The lure of Croatia’s historic Dalmatian coast.
As I stroll along the waterfront of Old Town Split, I see laid-back locals gathered for their afternoon ritual – steaming espresso and conversation. I had planned to discover the Old Town’s hidden gems, but I realize, it’s more important to sit in the sun and gaze at the azure Adriatic Sea.
Well, they do say when in Rome… and, like the Romans who arrived here in third century BCE, residents of this Croatian city are happy to carry on the tradition of choosing indulgence over work, within the Old Town’s most famous site: Diocletian’s Palace. This extensive network of narrow pathways, sunny courtyards and underground storehouses was built as the retirement home by the Emperor who had left behind the massive Roman Empire to focus on the good life.
Souvenir shops and stylish boutiques are easily found within the palace limestone walls, while the 3,000 residents of the Old Town cajole visitors with traditionally embroidered textiles and glasses of Plavac Mali, a Croatian red varietal sourced from the country’s viticulture epicentre, the nearby islands of Vis and Korcula. Now I understand why Diocletian wanted to stay here: his Roman love of luxury and beauty would have been satiated at every turn.
Greek settlers arrived on these shores in the 5th Century BC, bringing their wine growing abilities to this arable land. Vineyards and orchards are a regular sight as the road takes me from Split through the Neretva River Valley, a fertile delta known for oranges, pomegranates and tangerines. I stop at a roadside stand high above the valley to taste sugar-coated orange peel and dried fruit, a perfect afternoon pick-me-up as the road heads back down to sea level.
The Adriatic’s brilliant range of blues welcomes me back while along the quiet Peljesac Peninsula, the small towns and villages a gateway to off-shore islands. I wish I could dive into the crystal clear waters, joining the Italians, French, Hungarians and other Eastern Europeans who regularly visit this holiday hot zone, retracing their ancestors steps, who wanted to make Croatia their irresistible prize.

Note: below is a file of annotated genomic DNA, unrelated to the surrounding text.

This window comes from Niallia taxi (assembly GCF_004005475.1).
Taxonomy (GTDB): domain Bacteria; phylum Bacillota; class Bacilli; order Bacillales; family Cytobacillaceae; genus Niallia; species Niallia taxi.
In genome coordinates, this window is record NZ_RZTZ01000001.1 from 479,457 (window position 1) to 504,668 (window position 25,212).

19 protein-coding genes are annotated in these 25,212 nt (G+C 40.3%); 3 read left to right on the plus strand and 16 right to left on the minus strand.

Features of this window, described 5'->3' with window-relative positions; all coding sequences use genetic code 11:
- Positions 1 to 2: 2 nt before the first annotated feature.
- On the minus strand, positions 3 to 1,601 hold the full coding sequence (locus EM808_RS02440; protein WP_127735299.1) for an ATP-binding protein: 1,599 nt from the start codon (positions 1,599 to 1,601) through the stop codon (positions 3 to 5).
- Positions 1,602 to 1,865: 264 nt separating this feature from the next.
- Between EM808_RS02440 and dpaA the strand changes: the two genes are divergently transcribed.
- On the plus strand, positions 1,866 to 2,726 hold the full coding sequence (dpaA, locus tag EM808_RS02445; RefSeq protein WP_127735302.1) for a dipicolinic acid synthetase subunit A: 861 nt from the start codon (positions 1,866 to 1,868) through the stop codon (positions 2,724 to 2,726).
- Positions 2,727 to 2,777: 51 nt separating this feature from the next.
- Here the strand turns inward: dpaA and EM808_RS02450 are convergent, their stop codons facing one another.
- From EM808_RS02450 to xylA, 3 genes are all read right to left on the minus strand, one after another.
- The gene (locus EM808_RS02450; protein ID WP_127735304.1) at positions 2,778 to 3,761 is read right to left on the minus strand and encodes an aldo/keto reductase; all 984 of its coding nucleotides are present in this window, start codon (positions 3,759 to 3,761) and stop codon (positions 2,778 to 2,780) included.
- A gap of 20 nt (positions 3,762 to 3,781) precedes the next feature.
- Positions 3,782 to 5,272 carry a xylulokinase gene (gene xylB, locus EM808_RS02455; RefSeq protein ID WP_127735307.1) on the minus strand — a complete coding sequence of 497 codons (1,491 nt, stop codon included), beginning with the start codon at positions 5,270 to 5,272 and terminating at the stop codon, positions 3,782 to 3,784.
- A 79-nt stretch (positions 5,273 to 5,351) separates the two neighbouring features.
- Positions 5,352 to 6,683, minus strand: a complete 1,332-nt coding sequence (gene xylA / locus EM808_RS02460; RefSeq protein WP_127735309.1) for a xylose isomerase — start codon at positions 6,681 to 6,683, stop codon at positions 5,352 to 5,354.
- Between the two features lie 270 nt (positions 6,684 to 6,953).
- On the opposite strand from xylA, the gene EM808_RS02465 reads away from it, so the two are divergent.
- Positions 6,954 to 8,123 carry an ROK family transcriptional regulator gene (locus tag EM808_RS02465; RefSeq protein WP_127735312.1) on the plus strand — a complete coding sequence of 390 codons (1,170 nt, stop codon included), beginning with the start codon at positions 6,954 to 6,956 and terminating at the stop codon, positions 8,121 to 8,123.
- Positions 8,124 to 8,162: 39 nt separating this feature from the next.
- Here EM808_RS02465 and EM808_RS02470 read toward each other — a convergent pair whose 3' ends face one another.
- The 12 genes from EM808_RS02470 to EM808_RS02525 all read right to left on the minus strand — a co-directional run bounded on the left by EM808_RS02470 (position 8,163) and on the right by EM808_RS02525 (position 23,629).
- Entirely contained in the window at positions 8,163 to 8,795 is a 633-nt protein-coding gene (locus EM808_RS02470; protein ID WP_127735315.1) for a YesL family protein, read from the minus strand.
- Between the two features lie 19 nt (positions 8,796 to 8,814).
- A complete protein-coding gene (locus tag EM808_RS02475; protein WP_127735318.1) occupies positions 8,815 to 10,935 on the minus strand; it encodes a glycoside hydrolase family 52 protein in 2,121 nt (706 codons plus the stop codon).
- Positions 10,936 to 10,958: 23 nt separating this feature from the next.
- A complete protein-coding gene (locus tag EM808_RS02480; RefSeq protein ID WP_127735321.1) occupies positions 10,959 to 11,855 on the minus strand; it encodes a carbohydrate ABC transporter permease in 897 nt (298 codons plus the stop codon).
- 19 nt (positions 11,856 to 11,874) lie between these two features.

At the town of Mali Ston, the imposing Wall of Ston may have been built to keep out invaders trying to lay claim to the Republic of Ragusa, a territory established in the 13th century that stretched down to Dubrovnik. Now it’s a historical footnote of the numerous foreigners who came to lay a claim here, like the Ottomans, Venetians and the French, under Napoleon, and the Germans and Russians in the 20th century.
The French emperor became a noted patron of Bay of Mali Ston oysters, which has been producing the tasty bivalves since Roman times. A small boat takes me to a family oyster farm and I’m willing to channel my inner empress to taste the bivalve for its worthiness. This is the ultimate farm to table experience: as soon as the oysters are pulled from the water, the shells are pried open and quickly eaten, the salty and briny taste and scent a welcome experience to my very happy palate.
A four hour drive brings me to Dubrovnik, a walled medieval city with a modern welcome. The Franjo Tudman Bridge, completed in 2002, is a sleek entry to a city that has seen its fair share of invaders and, now, is deemed worthy of visitors as fuel for their Instagram feed. As the capital of the Republic of Ragusa, this fortified city is a shrine to limestone architecture sourced from the island of Brac, resulting in its becoming a UNESCO World Heritage site in 1979.
I choose a walking tour to learn about Dubrovnik’s history and its present day starring role as a location for HBO’s award-winning series Game of Thrones. Now Europeans, Americans and Canadians make up an endless stream of visitors and arrive via cruise ships for a quick hit of Croatia while a younger set hoping to spot the Mother of Dragons enjoy lunch at the narrow cafes found among the limestone walkways that circle the city.
After seeing how the Game of Thrones production team transforms the old town into King’s Landing, I’m spending my afternoon walking the two kilometres along the top of the wall, gazing at the Adriatic Sea once again. I stop at the famed Buza Bar for a late day libation in the sun, and with a glass of Croatian wine, I’m considering myself becoming a resident, adding myself to the list of foreigners who have wanted to occupy Croatia’s alluring Dalmatian coast.